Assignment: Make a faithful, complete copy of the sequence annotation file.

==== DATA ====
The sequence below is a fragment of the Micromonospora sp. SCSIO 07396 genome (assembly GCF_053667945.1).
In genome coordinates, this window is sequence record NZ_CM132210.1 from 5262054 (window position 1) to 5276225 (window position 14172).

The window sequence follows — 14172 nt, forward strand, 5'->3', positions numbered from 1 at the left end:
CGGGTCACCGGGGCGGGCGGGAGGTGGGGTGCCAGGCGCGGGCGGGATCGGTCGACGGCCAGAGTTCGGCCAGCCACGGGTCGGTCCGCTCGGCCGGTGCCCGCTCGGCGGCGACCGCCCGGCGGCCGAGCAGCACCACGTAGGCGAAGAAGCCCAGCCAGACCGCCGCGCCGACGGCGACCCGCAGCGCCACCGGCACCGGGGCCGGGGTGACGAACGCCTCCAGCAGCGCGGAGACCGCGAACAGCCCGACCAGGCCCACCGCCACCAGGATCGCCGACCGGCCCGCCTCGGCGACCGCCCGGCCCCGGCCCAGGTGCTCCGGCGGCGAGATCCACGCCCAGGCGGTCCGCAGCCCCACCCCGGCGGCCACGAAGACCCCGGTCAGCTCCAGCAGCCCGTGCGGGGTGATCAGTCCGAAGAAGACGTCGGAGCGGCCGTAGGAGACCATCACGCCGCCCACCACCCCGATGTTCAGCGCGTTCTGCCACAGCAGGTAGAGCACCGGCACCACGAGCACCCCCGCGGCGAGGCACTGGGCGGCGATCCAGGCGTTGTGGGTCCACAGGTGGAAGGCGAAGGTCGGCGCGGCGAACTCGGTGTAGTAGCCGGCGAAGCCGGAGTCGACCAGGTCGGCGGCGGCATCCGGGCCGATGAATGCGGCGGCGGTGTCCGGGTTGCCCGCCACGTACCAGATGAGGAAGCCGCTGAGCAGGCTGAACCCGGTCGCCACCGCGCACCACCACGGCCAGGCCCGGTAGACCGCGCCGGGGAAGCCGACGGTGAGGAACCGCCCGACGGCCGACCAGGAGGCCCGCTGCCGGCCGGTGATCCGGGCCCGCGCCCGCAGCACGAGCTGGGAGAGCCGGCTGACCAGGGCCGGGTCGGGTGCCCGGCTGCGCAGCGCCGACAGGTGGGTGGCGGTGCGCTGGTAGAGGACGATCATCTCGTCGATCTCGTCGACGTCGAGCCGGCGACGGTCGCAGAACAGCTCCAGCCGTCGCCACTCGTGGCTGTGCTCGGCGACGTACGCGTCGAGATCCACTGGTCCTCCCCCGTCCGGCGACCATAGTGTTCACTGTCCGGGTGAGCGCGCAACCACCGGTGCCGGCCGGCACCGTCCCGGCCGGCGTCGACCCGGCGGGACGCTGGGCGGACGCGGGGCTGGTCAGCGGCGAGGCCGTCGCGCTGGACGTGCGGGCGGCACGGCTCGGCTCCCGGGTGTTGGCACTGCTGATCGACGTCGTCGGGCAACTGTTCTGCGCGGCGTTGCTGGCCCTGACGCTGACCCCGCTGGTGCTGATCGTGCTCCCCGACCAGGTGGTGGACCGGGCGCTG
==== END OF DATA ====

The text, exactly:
The sequence below is a fragment of the Micromonospora sp. SCSIO 07396 genome (assembly GCF_053667945.1).
In genome coordinates, this window is sequence record NZ_CM132210.1 from 5262054 (window position 1) to 5276225 (window position 14172).

The window sequence follows — 14172 nt, forward strand, 5'->3', positions numbered from 1 at the left end:
CGGGTCACCGGGGCGGGCGGGAGGTGGGGTGCCAGGCGCGGGCGGGATCGGTCGACGGCCAGAGTTCGGCCAGCCACGGGTCGGTCCGCTCGGCCGGTGCCCGCTCGGCGGCGACCGCCCGGCGGCCGAGCAGCACCACGTAGGCGAAGAAGCCCAGCCAGACCGCCGCGCCGACGGCGACCCGCAGCGCCACCGGCACCGGGGCCGGGGTGACGAACGCCTCCAGCAGCGCGGAGACCGCGAACAGCCCGACCAGGCCCACCGCCACCAGGATCGCCGACCGGCCCGCCTCGGCGACCGCCCGGCCCCGGCCCAGGTGCTCCGGCGGCGAGATCCACGCCCAGGCGGTCCGCAGCCCCACCCCGGCGGCCACGAAGACCCCGGTCAGCTCCAGCAGCCCGTGCGGGGTGATCAGTCCGAAGAAGACGTCGGAGCGGCCGTAGGAGACCATCACGCCGCCCACCACCCCGATGTTCAGCGCGTTCTGCCACAGCAGGTAGAGCACCGGCACCACGAGCACCCCCGCGGCGAGGCACTGGGCGGCGATCCAGGCGTTGTGGGTCCACAGGTGGAAGGCGAAGGTCGGCGCGGCGAACTCGGTGTAGTAGCCGGCGAAGCCGGAGTCGACCAGGTCGGCGGCGGCATCCGGGCCGATGAATGCGGCGGCGGTGTCCGGGTTGCCCGCCACGTACCAGATGAGGAAGCCGCTGAGCAGGCTGAACCCGGTCGCCACCGCGCACCACCACGGCCAGGCCCGGTAGACCGCGCCGGGGAAGCCGACGGTGAGGAACCGCCCGACGGCCGACCAGGAGGCCCGCTGCCGGCCGGTGATCCGGGCCCGCGCCCGCAGCACGAGCTGGGAGAGCCGGCTGACCAGGGCCGGGTCGGGTGCCCGGCTGCGCAGCGCCGACAGGTGGGTGGCGGTGCGCTGGTAGAGGACGATCATCTCGTCGATCTCGTCGACGTCGAGCCGGCGACGGTCGCAGAACAGCTCCAGCCGTCGCCACTCGTGGCTGTGCTCGGCGACGTACGCGTCGAGATCCACTGGTCCTCCCCCGTCCGGCGACCATAGTGTTCACTGTCCGGGTGAGCGCGCAACCACCGGTGCCGGCCGGCACCGTCCCGGCCGGCGTCGACCCGGCGGGACGCTGGGCGGACGCGGGGCTGGTCAGCGGCGAGGCCGTCGCGCTGGACGTGCGGGCGGCACGGCTCGGCTCCCGGGTGTTGGCACTGCTGATCGACGTCGTCGGGCAACTGTTCTGCGCGGCGTTGCTGGCCCTGACGCTGACCCCGCTGGTGCTGATCGTGCTCCCCGACCAGGTGGTGGACCGGGCGCTG